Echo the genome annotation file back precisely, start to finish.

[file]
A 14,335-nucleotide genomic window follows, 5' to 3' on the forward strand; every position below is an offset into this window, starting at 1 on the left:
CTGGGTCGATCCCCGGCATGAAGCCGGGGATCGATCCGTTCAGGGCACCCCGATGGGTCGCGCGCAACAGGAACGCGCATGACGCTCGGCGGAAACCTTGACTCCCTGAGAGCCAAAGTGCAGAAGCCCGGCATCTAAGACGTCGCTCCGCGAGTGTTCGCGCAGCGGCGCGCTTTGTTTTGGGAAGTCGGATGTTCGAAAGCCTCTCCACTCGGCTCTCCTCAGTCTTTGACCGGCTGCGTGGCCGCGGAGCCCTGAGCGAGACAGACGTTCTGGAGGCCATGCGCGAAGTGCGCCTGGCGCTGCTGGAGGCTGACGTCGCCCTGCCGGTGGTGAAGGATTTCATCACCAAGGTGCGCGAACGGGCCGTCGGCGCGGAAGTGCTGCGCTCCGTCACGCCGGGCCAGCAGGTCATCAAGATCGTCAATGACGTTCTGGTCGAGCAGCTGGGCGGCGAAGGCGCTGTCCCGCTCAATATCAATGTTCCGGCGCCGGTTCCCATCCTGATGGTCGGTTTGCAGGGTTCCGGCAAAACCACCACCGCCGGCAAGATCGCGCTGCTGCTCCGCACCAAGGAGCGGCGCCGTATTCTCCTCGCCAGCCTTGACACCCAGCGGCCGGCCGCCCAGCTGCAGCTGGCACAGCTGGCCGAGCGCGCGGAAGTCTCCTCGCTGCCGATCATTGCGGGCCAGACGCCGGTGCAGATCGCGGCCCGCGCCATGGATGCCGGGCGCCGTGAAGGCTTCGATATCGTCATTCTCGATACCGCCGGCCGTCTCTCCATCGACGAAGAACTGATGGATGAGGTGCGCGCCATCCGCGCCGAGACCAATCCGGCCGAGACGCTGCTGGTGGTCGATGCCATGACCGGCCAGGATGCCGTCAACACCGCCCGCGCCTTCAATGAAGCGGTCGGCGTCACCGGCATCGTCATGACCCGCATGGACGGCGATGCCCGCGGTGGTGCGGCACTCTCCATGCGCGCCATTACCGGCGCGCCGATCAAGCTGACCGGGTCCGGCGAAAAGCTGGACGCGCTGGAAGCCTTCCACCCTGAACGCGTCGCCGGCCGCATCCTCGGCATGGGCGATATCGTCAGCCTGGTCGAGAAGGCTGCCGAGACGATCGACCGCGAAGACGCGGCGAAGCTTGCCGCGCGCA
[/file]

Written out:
A 14,335-nucleotide genomic window follows, 5' to 3' on the forward strand; every position below is an offset into this window, starting at 1 on the left:
CTGGGTCGATCCCCGGCATGAAGCCGGGGATCGATCCGTTCAGGGCACCCCGATGGGTCGCGCGCAACAGGAACGCGCATGACGCTCGGCGGAAACCTTGACTCCCTGAGAGCCAAAGTGCAGAAGCCCGGCATCTAAGACGTCGCTCCGCGAGTGTTCGCGCAGCGGCGCGCTTTGTTTTGGGAAGTCGGATGTTCGAAAGCCTCTCCACTCGGCTCTCCTCAGTCTTTGACCGGCTGCGTGGCCGCGGAGCCCTGAGCGAGACAGACGTTCTGGAGGCCATGCGCGAAGTGCGCCTGGCGCTGCTGGAGGCTGACGTCGCCCTGCCGGTGGTGAAGGATTTCATCACCAAGGTGCGCGAACGGGCCGTCGGCGCGGAAGTGCTGCGCTCCGTCACGCCGGGCCAGCAGGTCATCAAGATCGTCAATGACGTTCTGGTCGAGCAGCTGGGCGGCGAAGGCGCTGTCCCGCTCAATATCAATGTTCCGGCGCCGGTTCCCATCCTGATGGTCGGTTTGCAGGGTTCCGGCAAAACCACCACCGCCGGCAAGATCGCGCTGCTGCTCCGCACCAAGGAGCGGCGCCGTATTCTCCTCGCCAGCCTTGACACCCAGCGGCCGGCCGCCCAGCTGCAGCTGGCACAGCTGGCCGAGCGCGCGGAAGTCTCCTCGCTGCCGATCATTGCGGGCCAGACGCCGGTGCAGATCGCGGCCCGCGCCATGGATGCCGGGCGCCGTGAAGGCTTCGATATCGTCATTCTCGATACCGCCGGCCGTCTCTCCATCGACGAAGAACTGATGGATGAGGTGCGCGCCATCCGCGCCGAGACCAATCCGGCCGAGACGCTGCTGGTGGTCGATGCCATGACCGGCCAGGATGCCGTCAACACCGCCCGCGCCTTCAATGAAGCGGTCGGCGTCACCGGCATCGTCATGACCCGCATGGACGGCGATGCCCGCGGTGGTGCGGCACTCTCCATGCGCGCCATTACCGGCGCGCCGATCAAGCTGACCGGGTCCGGCGAAAAGCTGGACGCGCTGGAAGCCTTCCACCCTGAACGCGTCGCCGGCCGCATCCTCGGCATGGGCGATATCGTCAGCCTGGTCGAGAAGGCTGCCGAGACGATCGACCGCGAAGACGCGGCGAAGCTTGCCGCGCGCA